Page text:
The most recent Supreme Court decision on the constitutionality of punitive damages was a third-party insurance bad-faith case. State Farm Ins. Co. v. Campbell, 538 U.S. 408, 425 (2003). In that case, the Supreme Court gave strong indications that in insurance cases the maximum punitive damages that may be constitutionally awarded is predicated on a one-to-one ratio between the punitive damages and the compensatory damages, i.e., they must be (nearly) equal to one another. However, on remand from the US Supreme Court the Utah Supreme Court held that, considering the facts involving State Farm and the Campbells, the insurer’s conduct and the injury involved merited punitive damages that were nine times the compensatory-damages award. 2004 UT 34.
Recently, the Oregon Court of Appeals had the opportunity to address the question of the appropriate ratio between punitive and compensatory damages in an insurance bad-faith case, finding that a three-to-one ratio was appropriate. Goddard v. Farmers Ins. Co., (Ore. Ct. App. Oct. 12, 2005). And the court made clear that this ratio approached the asymptotic limit.
In Goddard, the court found that the insurer intentionally, deceitfully, and maliciously:
stonewalled the claimant and lowballed settlement offers;
fraudulently manipulated the claims process;
unreasonably refused to settle;
sacrificed the insured’s interest in security to the insurer’s interest in maintaining its reputation for toughness on claims;
all of which the court found to be typical of the insurer’s business practices.
Nevertheless, in determining the appropriate multiplier for punitive damages, the court focused on the facts that the harm to the policyholder involved “only economic, not physical injury” and that the insurer’s conduct did not implicate any broad health or safety interest of the general public.
The court reviewed its recent decisions on punitive damages where it had upheld ratios of 4 to 1 or greater as constitutional. The cases all involved the risk of serious injury to the particular plaintiff and to similarly situated consumers.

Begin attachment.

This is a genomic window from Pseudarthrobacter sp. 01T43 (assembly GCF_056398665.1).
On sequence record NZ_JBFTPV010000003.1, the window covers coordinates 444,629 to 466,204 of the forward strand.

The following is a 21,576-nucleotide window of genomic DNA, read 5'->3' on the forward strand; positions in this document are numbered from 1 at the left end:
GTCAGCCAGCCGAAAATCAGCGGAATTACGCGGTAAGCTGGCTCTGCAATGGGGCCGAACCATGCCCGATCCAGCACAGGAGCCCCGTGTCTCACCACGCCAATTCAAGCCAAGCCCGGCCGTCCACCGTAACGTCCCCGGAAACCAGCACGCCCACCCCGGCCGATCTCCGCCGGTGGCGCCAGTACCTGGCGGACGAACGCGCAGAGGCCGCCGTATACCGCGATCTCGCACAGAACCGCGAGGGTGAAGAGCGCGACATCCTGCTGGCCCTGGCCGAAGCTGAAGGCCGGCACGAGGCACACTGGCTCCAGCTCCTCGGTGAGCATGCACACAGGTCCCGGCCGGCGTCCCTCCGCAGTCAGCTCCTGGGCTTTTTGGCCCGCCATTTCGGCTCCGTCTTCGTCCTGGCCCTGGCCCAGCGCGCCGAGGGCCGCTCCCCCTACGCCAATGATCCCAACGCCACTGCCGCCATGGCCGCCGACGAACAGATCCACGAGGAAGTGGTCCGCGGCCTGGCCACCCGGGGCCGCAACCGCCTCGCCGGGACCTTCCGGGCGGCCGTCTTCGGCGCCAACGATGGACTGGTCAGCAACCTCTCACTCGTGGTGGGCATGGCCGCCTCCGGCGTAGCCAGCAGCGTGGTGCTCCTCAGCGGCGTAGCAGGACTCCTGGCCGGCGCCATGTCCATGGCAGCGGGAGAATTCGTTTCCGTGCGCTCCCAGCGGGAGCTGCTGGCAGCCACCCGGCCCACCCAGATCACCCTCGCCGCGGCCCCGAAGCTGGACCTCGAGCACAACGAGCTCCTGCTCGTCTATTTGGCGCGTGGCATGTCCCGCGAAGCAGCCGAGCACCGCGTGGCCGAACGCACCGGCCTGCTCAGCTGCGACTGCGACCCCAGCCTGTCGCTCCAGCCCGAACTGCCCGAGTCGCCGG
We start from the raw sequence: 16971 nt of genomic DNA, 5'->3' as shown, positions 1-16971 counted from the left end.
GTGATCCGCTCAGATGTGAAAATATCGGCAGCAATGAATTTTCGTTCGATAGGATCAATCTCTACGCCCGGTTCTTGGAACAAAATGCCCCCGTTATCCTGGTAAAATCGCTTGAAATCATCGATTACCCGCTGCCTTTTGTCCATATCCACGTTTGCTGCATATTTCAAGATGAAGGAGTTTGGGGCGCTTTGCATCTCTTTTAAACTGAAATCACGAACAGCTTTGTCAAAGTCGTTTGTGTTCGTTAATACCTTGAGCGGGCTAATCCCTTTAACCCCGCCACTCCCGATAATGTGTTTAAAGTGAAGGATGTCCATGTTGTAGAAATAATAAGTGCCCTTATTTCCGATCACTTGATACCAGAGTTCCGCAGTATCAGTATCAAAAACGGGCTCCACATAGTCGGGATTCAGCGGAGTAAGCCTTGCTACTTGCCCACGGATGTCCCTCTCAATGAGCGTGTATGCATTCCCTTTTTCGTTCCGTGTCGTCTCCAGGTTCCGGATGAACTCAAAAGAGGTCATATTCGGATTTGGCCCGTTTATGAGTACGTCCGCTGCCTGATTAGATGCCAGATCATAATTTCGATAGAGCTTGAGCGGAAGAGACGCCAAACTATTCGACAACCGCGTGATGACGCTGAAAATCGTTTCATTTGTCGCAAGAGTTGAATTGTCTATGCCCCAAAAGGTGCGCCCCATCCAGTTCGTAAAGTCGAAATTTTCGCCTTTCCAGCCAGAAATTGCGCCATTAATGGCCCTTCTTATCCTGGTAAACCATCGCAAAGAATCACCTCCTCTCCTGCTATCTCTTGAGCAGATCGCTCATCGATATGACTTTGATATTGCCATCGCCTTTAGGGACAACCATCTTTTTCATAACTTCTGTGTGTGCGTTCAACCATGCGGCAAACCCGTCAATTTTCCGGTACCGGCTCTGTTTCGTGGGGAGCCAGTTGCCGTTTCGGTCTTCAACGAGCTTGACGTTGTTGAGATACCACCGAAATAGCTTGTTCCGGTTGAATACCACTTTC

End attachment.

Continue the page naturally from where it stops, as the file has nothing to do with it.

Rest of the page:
In the context of this third-party bad-faith case, however, the court found that the maximum constitutionally permissible ratio was three times the compensatory damages. As the court summed up:
[T]he injury here was purely economic, without any threat to public health or safety,[though]defendant’s conduct was far more reprehensible – a calculated and repeated course of cynical and malicious betrayal of its insured’s trust – than the [Supreme] Court found to be the case in State Farm Mut. Ins. [v. Campbell]. Nor was this an ‘isolated incident.’ . . . [T]here can be no question . . . that ]the ‘stonewalling,’ the ‘low-balling’ the pressured manipulation of claims evaluations and the like, are all typical of how defendant did business: Defendant’s interests came first. On balance, the egregiously unethical character of defendant’s conduct justifies a proportionately greater award of punitive damages than the 1:1 ratio suggested by the Court in State Farm Mut. Ins. Conversely, the lack of serious physical injury or disregard for the health and safety of the consuming public dictates a proportionately lower award of punitive damages . . . . Accordingly, a 3:1 ratio of punitive damages to compensatory damages in this case comports with due process.
The Oregon court, however, did not mention that the remand in the State Farm case to the Utah Supreme Court, generally a steady court on bad-faith issues, held that a ratio of 9 to 1 was appropriate; presumably, since the Oregon court found the facts in Goddard to be more egregious than those in State Farm it would seem that more than a 9 to 1 ratio could have been sustained.
At all events, what the Goddard case signals is that, because the harms in insurance cases are psychic and economic and involve injury to the policyholder’s security, the new punitive-damages case law grants far more robust constitutional protections to insurers, banks, and other financial-services companies than what is afforded other companies that create a risk of physical harm. Verily, I recognize that Benjamin Franklin helped establish the insurance industry in this country, but it does not seem likely that he or the other founders of the Republic would have intended to clothe this one class of businesses with such special, constitutional protection.